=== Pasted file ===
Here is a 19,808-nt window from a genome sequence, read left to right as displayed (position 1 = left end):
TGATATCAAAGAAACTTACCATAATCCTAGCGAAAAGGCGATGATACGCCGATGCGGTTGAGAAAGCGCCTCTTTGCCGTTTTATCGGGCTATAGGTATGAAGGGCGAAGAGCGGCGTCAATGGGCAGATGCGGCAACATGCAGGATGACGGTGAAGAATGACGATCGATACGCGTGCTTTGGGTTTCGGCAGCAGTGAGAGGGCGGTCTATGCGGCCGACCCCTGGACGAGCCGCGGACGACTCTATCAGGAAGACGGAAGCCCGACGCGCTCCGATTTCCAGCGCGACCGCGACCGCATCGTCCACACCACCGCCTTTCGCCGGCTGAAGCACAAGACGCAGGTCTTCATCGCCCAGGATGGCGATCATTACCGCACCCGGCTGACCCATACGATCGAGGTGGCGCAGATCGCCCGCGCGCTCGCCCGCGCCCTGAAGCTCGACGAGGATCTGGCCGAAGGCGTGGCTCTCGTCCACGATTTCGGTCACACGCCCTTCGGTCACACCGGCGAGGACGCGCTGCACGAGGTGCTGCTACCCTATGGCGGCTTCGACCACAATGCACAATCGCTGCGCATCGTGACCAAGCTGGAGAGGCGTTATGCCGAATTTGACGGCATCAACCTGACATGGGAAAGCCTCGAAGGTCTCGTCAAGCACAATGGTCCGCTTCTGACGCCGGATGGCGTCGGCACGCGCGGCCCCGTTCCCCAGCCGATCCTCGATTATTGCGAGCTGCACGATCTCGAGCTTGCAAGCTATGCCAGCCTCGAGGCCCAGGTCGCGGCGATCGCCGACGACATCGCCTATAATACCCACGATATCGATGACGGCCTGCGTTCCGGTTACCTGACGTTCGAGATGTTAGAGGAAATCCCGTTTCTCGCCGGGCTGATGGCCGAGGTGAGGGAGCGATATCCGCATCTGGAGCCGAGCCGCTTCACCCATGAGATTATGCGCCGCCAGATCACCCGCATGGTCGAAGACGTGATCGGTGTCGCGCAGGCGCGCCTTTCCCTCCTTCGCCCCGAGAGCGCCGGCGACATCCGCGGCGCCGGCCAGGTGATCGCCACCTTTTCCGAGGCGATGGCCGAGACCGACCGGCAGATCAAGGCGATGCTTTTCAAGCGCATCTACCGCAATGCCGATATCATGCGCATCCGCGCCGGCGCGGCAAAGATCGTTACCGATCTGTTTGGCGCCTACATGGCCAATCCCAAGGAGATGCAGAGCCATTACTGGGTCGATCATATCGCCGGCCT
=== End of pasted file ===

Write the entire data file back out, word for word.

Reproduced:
Here is a 19,808-nt window from a genome sequence, read left to right as displayed (position 1 = left end):
TGATATCAAAGAAACTTACCATAATCCTAGCGAAAAGGCGATGATACGCCGATGCGGTTGAGAAAGCGCCTCTTTGCCGTTTTATCGGGCTATAGGTATGAAGGGCGAAGAGCGGCGTCAATGGGCAGATGCGGCAACATGCAGGATGACGGTGAAGAATGACGATCGATACGCGTGCTTTGGGTTTCGGCAGCAGTGAGAGGGCGGTCTATGCGGCCGACCCCTGGACGAGCCGCGGACGACTCTATCAGGAAGACGGAAGCCCGACGCGCTCCGATTTCCAGCGCGACCGCGACCGCATCGTCCACACCACCGCCTTTCGCCGGCTGAAGCACAAGACGCAGGTCTTCATCGCCCAGGATGGCGATCATTACCGCACCCGGCTGACCCATACGATCGAGGTGGCGCAGATCGCCCGCGCGCTCGCCCGCGCCCTGAAGCTCGACGAGGATCTGGCCGAAGGCGTGGCTCTCGTCCACGATTTCGGTCACACGCCCTTCGGTCACACCGGCGAGGACGCGCTGCACGAGGTGCTGCTACCCTATGGCGGCTTCGACCACAATGCACAATCGCTGCGCATCGTGACCAAGCTGGAGAGGCGTTATGCCGAATTTGACGGCATCAACCTGACATGGGAAAGCCTCGAAGGTCTCGTCAAGCACAATGGTCCGCTTCTGACGCCGGATGGCGTCGGCACGCGCGGCCCCGTTCCCCAGCCGATCCTCGATTATTGCGAGCTGCACGATCTCGAGCTTGCAAGCTATGCCAGCCTCGAGGCCCAGGTCGCGGCGATCGCCGACGACATCGCCTATAATACCCACGATATCGATGACGGCCTGCGTTCCGGTTACCTGACGTTCGAGATGTTAGAGGAAATCCCGTTTCTCGCCGGGCTGATGGCCGAGGTGAGGGAGCGATATCCGCATCTGGAGCCGAGCCGCTTCACCCATGAGATTATGCGCCGCCAGATCACCCGCATGGTCGAAGACGTGATCGGTGTCGCGCAGGCGCGCCTTTCCCTCCTTCGCCCCGAGAGCGCCGGCGACATCCGCGGCGCCGGCCAGGTGATCGCCACCTTTTCCGAGGCGATGGCCGAGACCGACCGGCAGATCAAGGCGATGCTTTTCAAGCGCATCTACCGCAATGCCGATATCATGCGCATCCGCGCCGGCGCGGCAAAGATCGTTACCGATCTGTTTGGCGCCTACATGGCCAATCCCAAGGAGATGCAGAGCCATTACTGGGTCGATCATATCGCCGGCCT